IRAQ: Iraqi Prime Minister Nouri al-Maliki has ordered Shi'ite militants fighting government forces in the southern city of Basra to surrender their arms within three days or face the consequences. The ultimatum was issued today by Mr. Maliki, who is in Basra to supervise a major military operation against Shi'ite militias that began on Tuesday. Iraqi officials say at least 40 people have been killed and at least 200 others wounded in two days of fierce fighting in the city. Meanwhile, officials say renewed fighting today in Baghdad's Sadr City district has killed at least 14 people and wounded at least 100 others.
CHINA - TIBET: The first group of foreign journalists allowed in Tibet since violent protests broke out against Chinese rule has arrived in the capital, Lhasa. The journalists will be escorted by Chinese officials during the two day trip that began today. Tibetan exile groups say the demonstrations that began on March 10th were peacefully carried out by Buddhist monks marking the anniversary of a failed 1959 uprising against Chinese rule. They say the situation worsened after Chinese police used force in ending the protests. Beijing had banned foreign journalists from traveling to Tibet to verify reports of the protests and security crackdown.
TIBET - WORLD REACT: China has come under pressure at the United Nation's human rights forum over its handling of sometimes violent protests in Tibet. In a speech to the U.N. Human Rights Council Tuesday, the European Union urged Beijing to stop using force against Tibetan protesters. The United States, Australia and Canada joined the EU in expressing concern over recent events in Tibet. Also Tuesday, French President Nicolas Sarkozy said his country will not rule out a possible boycott of the Beijing Olympics if China fails to deal responsibly with the recent unrest in Tibet.
TAIWAN - POL: The head of Taiwan's ruling party says he will step down after his overwhelming loss in last Saturday's presidential elections. Democratic Progressive Party chief Frank Hsieh announced his resignation today during a meeting of senior party officials in Taipei. He called his defeat by Nationalist Party candidate Ma Ying-jeou a personal setback. Hsieh lost to Ma by 17 percentage points in Saturday's poll. His loss is the second major electoral setback for the DPP this year. The party lost January's legislative elections to the Nationalists.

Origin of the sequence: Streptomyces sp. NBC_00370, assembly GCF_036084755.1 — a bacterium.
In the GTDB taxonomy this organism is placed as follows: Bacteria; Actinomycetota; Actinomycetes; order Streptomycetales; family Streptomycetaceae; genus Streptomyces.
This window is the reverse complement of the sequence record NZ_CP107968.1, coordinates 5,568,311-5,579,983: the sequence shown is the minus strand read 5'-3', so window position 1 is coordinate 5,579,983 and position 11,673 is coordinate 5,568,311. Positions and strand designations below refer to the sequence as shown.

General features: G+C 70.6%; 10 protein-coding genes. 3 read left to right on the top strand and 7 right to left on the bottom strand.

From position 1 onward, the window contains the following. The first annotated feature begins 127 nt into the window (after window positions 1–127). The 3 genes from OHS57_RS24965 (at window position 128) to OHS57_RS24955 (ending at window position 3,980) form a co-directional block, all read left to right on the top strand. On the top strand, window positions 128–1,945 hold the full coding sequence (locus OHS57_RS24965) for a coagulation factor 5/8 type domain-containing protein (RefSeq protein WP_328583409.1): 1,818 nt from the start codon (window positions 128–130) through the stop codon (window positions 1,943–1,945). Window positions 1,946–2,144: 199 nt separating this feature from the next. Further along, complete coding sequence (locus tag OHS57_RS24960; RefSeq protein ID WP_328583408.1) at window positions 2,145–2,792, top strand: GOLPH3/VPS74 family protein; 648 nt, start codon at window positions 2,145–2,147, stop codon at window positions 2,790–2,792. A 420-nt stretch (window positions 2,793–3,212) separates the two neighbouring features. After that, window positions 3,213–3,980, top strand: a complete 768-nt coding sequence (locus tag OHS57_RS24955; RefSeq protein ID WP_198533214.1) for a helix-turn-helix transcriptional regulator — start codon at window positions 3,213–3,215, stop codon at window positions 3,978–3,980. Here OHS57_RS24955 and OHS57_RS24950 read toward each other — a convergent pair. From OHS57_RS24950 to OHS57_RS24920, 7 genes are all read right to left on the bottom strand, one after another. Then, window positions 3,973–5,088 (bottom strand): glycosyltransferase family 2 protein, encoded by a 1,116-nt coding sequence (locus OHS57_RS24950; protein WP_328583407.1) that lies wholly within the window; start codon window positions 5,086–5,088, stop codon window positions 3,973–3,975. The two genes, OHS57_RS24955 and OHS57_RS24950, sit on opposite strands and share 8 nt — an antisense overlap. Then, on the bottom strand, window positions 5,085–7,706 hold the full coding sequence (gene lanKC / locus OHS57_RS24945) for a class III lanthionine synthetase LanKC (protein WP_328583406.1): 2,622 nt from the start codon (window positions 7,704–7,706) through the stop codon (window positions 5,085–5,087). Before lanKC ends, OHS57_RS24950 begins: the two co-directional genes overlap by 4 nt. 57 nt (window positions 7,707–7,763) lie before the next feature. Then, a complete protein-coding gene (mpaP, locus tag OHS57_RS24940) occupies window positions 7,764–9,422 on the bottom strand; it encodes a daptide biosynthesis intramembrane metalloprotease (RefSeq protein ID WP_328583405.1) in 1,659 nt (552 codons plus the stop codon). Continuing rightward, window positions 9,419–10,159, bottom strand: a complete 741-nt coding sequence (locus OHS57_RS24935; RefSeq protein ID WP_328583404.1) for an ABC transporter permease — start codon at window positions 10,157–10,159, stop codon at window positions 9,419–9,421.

KOREA - HUMAN RITGHTS: South Korean media say the country plans to vote in favor of a United Nations resolution criticizing North Korea's human rights record. The resolution will come up for a vote later this week at the U.N. Human Rights Council in Geneva. The measure will express concerns about Pyongyang's infringement of "political, economic, social and cultural rights." The resolution also raises the international community's concern about North Korea's abduction of foreigners. The expected vote continues a promise made by South Korea's newly installed conservative President Lee Myung-bak to take a firmer stance with Pyongyang.
PAKISTAN - POLITICS: U.S. Deputy Secretary of State John Negroponte is expected to meet in Islamabad today with Pakistan's new prime minister, Yousuf Raza Gilani. Mr. Gilani, of the Pakistan Peoples Party, took the oath of office Tuesday at the presidential palace. He appealed to Pakistan's political parties to cooperate in dealing with various crises, especially economic problems. President Bush telephoned Mr. Gilani to congratulate him on assuming office and reiterated that Washington views Pakistan as an important ally. The White House says both leaders agreed that fighting extremists is in everyone's interest.
ZIMBABWE - ELECTION: The United States says it is concerned that Saturday's elections in Zimbabwe -- where Robert Mugabe is running for a sixth term as president -- will not be free or fair. U.S. State Department spokesman Sean McCormack -- in a statement Tuesday -- cited independent reports which show "inaccurate voter rolls, violence and intimidation of the competing political parties." Several other western nations and the rights group Human Rights Watch have also expressed doubt over the upcoming elections.
NEPAL - BHUTAN REFUGEES: The U.N. refugee agency says more than 100 Bhutanese refugees have left Nepal to be resettled in the United States and other Western nations. The office of the U.N. High Commissioner for Refugees said Tuesday more than 10-thousand refugees from Bhutan are expected to move to resettlement countries ( -- such as the United States, Canada, Australia, New Zealand, Denmark, the Netherlands and Norway --) by the end of the year.
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